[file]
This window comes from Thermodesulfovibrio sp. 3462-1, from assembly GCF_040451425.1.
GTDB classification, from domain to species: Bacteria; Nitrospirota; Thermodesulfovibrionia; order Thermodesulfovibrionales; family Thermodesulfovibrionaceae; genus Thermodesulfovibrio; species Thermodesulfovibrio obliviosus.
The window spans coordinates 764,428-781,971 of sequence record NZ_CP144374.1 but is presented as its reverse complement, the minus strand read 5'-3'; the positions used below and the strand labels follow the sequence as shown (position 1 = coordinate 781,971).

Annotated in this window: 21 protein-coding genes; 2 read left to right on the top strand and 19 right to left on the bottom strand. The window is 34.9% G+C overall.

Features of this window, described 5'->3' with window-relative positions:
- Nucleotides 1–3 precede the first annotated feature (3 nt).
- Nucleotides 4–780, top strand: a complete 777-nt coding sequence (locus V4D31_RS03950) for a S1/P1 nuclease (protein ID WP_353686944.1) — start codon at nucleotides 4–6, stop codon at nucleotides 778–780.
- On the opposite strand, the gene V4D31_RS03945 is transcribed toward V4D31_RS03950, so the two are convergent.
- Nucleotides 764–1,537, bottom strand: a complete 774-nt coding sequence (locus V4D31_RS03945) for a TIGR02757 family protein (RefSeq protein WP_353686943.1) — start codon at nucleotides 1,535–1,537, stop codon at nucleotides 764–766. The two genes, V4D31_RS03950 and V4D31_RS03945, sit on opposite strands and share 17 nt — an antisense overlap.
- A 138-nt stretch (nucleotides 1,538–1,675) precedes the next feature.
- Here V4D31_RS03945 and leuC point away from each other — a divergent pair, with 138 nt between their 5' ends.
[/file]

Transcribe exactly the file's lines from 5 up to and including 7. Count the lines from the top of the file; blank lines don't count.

Features of this window, described 5'->3' with window-relative positions:
- Nucleotides 1–3 precede the first annotated feature (3 nt).
- Nucleotides 4–780, top strand: a complete 777-nt coding sequence (locus V4D31_RS03950) for a S1/P1 nuclease (protein ID WP_353686944.1) — start codon at nucleotides 4–6, stop codon at nucleotides 778–780.